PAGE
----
Jarek Ziebinski on judging the APAC Effies: ‘There is no conflict between creativity and effectiveness’

Jarek Ziebinski Jarek Ziebinski was chairman of the judges for the APAC Effies, a competition to find the most effective advertising in Asia Pacific. The winners were revealed last week.

In this Q&A, the chairman and CEO of Leo Burnett Asia Pacific tells Mumbrella why his jury selected a pro bono campaign for best in show, whether Asia is getting better at ad effectiveness or writing awards papers, and why creativity and effectiveness are not mutually exclusive.

Why did the jury choose a pro-bono campaign for a charity as the winner of the Grand Effie? What was it about this campaign that stood out for the jury and for you personally?

The essence of the Effie Awards is all about recognising “Ideas that work – the great ideas that achieve real results and the strategy that goes into creating them”. Communication needs and goals are not limited by sales results, growth of market share or increase in profit. What is key is whether the campaign’s idea, thinking and creative have gone above and beyond achieving its communications objectives and the strength of the strategy that is behind its success are what an Grand Effie Award winner should look like.

In Asia Pacific and everywhere else in the world, we face social issues that negatively impact millions of people. As professionals of the communication industry, we have the skill sets and ability to make a difference in the very market that we do business in. I think it is wonderful that Effie Awards – as a globally recognised gold standard in communications effectiveness – provides the platform to support outstanding examples of work that do good.

The “No Child Brides” campaign was a standout from the beginning – it was one of the most highly-scored work by the jury. It is a simple and powerful idea that inspired the solidarity of millions to act together to raise awareness of an important issue. Child Survival India came from a place where they had little to nothing to park behind the campaign for an issue that remained largely invisible to the world. It was truly the strength of the idea and strategy that brought this massive social problem into the spotlight, and what’s more, during one of the most challenging times (India’s General Elections) to get any visibility or interest from the media.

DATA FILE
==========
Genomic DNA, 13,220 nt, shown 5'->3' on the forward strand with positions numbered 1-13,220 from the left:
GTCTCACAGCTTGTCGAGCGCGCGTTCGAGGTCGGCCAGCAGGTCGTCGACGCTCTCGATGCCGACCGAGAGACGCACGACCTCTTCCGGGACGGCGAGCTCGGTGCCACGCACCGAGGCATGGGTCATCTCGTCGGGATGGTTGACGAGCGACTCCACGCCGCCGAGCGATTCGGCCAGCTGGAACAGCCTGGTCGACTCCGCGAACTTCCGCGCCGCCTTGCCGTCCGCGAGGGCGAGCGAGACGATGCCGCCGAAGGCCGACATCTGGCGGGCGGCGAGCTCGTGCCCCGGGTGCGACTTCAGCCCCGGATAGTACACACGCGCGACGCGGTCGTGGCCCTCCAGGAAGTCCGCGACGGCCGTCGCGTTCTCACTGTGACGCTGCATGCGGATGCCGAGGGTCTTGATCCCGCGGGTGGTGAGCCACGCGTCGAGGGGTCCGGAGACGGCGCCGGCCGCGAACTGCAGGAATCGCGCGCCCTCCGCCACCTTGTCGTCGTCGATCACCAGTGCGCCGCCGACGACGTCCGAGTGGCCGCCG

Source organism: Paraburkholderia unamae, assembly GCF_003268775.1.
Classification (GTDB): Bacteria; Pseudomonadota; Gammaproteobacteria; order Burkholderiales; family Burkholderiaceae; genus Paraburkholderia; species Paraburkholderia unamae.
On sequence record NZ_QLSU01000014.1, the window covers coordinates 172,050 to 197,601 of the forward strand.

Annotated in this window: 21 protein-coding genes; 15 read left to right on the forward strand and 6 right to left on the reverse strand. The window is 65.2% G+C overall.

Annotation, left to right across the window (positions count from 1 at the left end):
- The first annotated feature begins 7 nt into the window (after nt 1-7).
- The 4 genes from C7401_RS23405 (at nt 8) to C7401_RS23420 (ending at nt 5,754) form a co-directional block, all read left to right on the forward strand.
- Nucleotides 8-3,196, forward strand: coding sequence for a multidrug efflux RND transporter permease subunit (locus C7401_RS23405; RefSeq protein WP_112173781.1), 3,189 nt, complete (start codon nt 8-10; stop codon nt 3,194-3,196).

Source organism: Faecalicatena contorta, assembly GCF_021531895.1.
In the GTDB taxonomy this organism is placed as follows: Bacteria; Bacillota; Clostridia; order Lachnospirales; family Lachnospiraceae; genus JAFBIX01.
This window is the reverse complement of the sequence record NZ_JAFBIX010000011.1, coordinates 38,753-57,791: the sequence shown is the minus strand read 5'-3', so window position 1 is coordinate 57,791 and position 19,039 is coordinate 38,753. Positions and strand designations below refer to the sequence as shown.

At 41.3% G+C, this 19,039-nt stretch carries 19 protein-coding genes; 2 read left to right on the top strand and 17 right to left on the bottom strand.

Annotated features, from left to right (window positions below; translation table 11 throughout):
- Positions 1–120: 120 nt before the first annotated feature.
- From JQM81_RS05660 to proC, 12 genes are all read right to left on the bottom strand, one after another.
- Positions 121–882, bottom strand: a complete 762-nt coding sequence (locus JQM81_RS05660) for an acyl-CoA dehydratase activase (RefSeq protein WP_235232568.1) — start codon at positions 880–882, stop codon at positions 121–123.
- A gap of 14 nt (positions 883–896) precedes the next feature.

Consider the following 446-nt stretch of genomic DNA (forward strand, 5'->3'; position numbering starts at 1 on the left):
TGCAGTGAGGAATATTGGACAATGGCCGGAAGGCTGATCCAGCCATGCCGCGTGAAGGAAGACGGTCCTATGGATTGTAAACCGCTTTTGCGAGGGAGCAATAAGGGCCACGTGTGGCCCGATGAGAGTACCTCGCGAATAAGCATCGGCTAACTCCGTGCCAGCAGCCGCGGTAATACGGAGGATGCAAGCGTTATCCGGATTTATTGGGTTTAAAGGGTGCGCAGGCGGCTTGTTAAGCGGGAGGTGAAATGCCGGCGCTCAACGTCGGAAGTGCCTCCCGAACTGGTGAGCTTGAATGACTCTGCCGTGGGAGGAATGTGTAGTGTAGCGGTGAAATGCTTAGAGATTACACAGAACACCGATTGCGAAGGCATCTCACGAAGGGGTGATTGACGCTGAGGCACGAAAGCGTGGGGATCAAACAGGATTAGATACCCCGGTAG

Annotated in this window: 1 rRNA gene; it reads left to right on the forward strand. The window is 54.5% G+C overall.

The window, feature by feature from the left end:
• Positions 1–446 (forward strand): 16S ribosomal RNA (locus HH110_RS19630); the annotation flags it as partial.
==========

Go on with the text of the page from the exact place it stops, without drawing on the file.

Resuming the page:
Based on what you saw at the APAC Effies this year, do you feel that the standard of advertising is rising in the region, or are agencies just getting better at writing Effies papers?

I think it is a combination of both. I had observed that there are quite a number good campaigns in Asia Pacific that used to remain largely under the radar. The increasing prominence of effectiveness-based awards like the Effies in this region had provided the platform for these cases to been seen and celebrated. Over time, there will naturally be an improvement of the quality of presentation of case studies and submissions. At the end of the day, if there are no compelling results, a case can’t win, no matter how well written, as it vetted by two rounds of judging by top professionals from across the industry, and is scored based on the degree of challenge, and results achieved.

Having said that, there is still a lot of room for growth in entrants learning how to present cases effectively. We still see examples of effective cases that write themselves out of a win through lack of necessary data and context to judge their success.

The Effie Awards is probably the only competition where the organiser takes great effort in sharing best practices and conducting training for agencies on how to prepare their cases. This year, the APAC Effie team embarked on a eight-city promotional tour during the call for entries to share the entry process and the gold standard of award-winning entries, along with training on how to prepare the cases.

Another interesting observation this year is that more entries from India are in the limelight, closing the gap with strong competitors from Australia and New Zealand – which have been two of the strongest markets in the region on the effectiveness stage.

Effectiveness awards tend to be less susceptible to “initiative work” than creative awards shows, but how did you ensure that the winners at the APAC Effies were credible?